Thursday, September 01, 2016

Hurricane Gaston, Tropical Storm Hermine, TD8, Tropical Storm Madeline, Hurricane Lester: August 31, Update B

After traveling all day, I am writing from another planet where I've seen dancing dinosaurs (so cute), R2-D2 (always cute), and the hulk in a kilt (not cute). Meanwhile back on Earth, I've developed a new management tool to keep track of all the storms! It's called 'Making-A-List' on a 'Piece of Paper' with this device called a 'Pen'. It's so great, I can even use it when there is no power, and replacement parts are really cheap! ;-) 

Hurricane Gaston - Atlantic
He's been fluctuating between being a cat 2 and cat 3 storm today. At the moment he's a strong cat 2 with winds of 105mph (cat 2 range: 95-110mph), central pressure 970mb. He is heading NE at 20mph and is currently at 36.0N, 45.4W.

He is actually caught up in both some strong wind shear, but also a front. His lower and mid-tropospheric vorticity (circulation) is that of a tropical storm system, but his upper level vorticity is now part of a front, so he is a hybrid system and is transitioning to being a front. This is why he has such a fast forward motion (20mph is really quite speedy for a hurricane!). You can see the wind shear in his satellite imagery...
 ... the convection is streaming off to the northeast of the eye. I would agree that he is a cat 2 storm though, because he is maintaining a pretty strong eye structure, despite the wind shear. However, it does look like he is weakening as that eye is beginning to collapse. 

He's about a day or so out from the Azores and given how he is deteriorating now I expect that he will be no more than a Tropical Storm by the time he gets there, which matches the official forecast:
Be ready for a breezy day, with some rain!

Tropical Storm Hermine - Gulf of Mexico
I heard it was "raining cats, dogs, pigs, goats - the whole barnyard in the Tampa Bay area" this morning (thanks for the note Al H.). Photos of the flooding have also been pouring in all day (all puns are intended), with a lot of flooding in areas that are prone to flooding of course. It looks like quite a mess along parts of the western coast of Florida. 

Hermine is mid-size Tropical Storm now with winds of 60mph (TS range: 39-73mph), central pressure 998mb.

She is currently at 25.8N, 87W, heading NNE at 10mph. Her track takes her into the Florida Big Bend area by tomorrow evening/Friday morning:
As I've said before, the NHC are now pretty good at the track one day out - better than me! so I will go with this. (At the moment, I personally think she'll be towards the eastern edge of that cone - near or south of Cedar Key, possibly just north of Tampa Bay - but that's because I can't see her center where they say it is, it looks like it is southeast of that location to me). The important thing is that it isn't really just where landfall will occur, and it isn't actually just about the glowing cone of whiteness (new technical term I just made up ;-)). Her convection is bigger than that, and another part of the impact will definitely be the storm surge.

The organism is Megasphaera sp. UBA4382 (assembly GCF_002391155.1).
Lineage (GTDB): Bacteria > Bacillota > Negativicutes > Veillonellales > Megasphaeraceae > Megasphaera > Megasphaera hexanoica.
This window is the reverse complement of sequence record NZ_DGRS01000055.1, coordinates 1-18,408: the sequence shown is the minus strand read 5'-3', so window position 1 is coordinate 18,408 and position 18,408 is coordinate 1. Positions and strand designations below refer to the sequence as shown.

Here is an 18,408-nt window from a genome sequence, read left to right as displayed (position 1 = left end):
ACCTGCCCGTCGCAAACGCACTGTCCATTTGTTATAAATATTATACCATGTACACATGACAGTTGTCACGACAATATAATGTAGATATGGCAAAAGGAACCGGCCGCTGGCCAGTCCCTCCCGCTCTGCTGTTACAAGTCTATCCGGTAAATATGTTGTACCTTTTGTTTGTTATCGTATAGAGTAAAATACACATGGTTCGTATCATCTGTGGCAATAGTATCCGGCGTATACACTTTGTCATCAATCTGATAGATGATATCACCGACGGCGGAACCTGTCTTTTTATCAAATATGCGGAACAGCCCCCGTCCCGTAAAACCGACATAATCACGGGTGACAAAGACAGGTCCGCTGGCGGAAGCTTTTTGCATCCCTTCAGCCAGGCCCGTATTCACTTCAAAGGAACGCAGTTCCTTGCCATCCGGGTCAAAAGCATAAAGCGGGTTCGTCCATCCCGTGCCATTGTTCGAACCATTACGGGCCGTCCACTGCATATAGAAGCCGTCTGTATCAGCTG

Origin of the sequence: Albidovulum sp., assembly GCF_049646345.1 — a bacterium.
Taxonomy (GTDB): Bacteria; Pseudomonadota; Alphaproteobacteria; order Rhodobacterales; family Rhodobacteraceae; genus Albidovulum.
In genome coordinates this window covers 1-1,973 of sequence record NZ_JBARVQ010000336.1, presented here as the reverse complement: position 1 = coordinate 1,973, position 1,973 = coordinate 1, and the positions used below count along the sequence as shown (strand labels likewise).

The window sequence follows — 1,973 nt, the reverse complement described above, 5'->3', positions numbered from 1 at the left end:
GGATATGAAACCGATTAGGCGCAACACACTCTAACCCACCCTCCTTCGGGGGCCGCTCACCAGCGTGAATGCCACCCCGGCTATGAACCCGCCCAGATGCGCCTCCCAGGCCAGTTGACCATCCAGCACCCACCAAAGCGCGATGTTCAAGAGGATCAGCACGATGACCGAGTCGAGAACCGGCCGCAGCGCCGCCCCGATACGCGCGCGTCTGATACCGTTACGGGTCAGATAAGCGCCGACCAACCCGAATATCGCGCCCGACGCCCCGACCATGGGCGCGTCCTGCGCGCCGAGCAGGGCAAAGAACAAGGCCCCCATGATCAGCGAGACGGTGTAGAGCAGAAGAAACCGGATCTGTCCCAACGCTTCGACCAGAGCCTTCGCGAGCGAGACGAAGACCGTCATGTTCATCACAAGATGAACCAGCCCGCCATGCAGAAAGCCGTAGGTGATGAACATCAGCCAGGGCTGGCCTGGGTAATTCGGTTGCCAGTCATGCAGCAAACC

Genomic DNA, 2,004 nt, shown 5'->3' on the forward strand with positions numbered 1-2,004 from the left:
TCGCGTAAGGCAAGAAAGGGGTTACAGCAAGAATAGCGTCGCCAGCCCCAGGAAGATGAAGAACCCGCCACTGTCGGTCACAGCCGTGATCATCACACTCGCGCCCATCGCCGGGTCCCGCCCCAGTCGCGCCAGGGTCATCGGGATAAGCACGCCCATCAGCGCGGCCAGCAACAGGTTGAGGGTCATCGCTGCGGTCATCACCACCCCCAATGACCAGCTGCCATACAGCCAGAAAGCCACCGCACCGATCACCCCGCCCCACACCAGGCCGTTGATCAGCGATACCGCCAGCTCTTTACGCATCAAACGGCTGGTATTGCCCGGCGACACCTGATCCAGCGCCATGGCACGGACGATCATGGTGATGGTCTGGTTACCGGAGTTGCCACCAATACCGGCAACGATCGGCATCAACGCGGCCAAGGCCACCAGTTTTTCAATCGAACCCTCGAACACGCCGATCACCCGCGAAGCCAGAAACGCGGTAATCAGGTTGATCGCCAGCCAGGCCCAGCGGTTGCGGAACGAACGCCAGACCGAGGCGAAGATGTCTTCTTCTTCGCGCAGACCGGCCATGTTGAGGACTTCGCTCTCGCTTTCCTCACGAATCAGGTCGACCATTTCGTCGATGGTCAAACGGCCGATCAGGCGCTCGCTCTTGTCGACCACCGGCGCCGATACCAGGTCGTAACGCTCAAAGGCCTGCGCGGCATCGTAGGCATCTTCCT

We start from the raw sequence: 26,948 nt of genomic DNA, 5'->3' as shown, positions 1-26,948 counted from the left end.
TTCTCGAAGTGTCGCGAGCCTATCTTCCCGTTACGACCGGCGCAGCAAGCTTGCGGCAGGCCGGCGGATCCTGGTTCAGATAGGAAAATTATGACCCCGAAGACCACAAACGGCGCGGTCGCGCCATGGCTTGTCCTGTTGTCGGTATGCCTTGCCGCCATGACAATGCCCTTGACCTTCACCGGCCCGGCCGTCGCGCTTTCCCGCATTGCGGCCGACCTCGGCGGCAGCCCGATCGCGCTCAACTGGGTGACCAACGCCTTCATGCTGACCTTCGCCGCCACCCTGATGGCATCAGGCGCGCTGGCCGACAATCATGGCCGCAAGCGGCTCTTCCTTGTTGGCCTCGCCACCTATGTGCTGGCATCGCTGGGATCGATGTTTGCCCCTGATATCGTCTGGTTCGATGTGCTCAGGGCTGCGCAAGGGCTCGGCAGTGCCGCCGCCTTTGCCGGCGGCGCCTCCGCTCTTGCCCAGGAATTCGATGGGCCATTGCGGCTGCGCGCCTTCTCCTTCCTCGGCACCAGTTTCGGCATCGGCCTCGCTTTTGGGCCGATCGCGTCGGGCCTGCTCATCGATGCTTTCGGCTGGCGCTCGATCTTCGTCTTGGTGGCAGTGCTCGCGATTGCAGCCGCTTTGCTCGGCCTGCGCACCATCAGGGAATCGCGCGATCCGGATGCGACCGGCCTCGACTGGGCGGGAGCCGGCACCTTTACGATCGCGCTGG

This is a bad approach as far as storm surge and flooding along the west Florida coast. Storms swirl in an anti-clockwise direction, which means they push water onto the coast as they go past. You can look at the storm surge from this Tides Online link. At the moment they have kindly pulled the links out for areas on the west coast of Florida to make it easy for you to see those, but in general click on the 'State Maps' tab on the left, and then click on the State you are interested in, and then the location within that State. For example, here is the data from Cedar Key, Florida at the moment:

The top graph shows the water level. In this graph, the red line is the actual observed sea level, the blue line is what the predicted water level would be because of the tides, and the green line is the difference between the two. The height of the green line gives you the storm surge level, so Cedar Key reached a maximum of over 2ft above normal and it is now declining.  The graph below that is wind speed and direction. Below that is air pressure (which you can see has been fluctuating), and below that is air and sea surface temperature. 

Although Hermine was named until later in the day, she wasn't solely responsible for this mess of rain. The fluctuating air pressure we see in the sensors along the coast suggests that things were more complicated than a straightforward tropical storm.   

Yesterday, we saw that the vorticity from this system was connected to a region of higher vorticity over Florida. Here are the latest maps for the lower troposphere, mid-troposphere, and upper troposphere: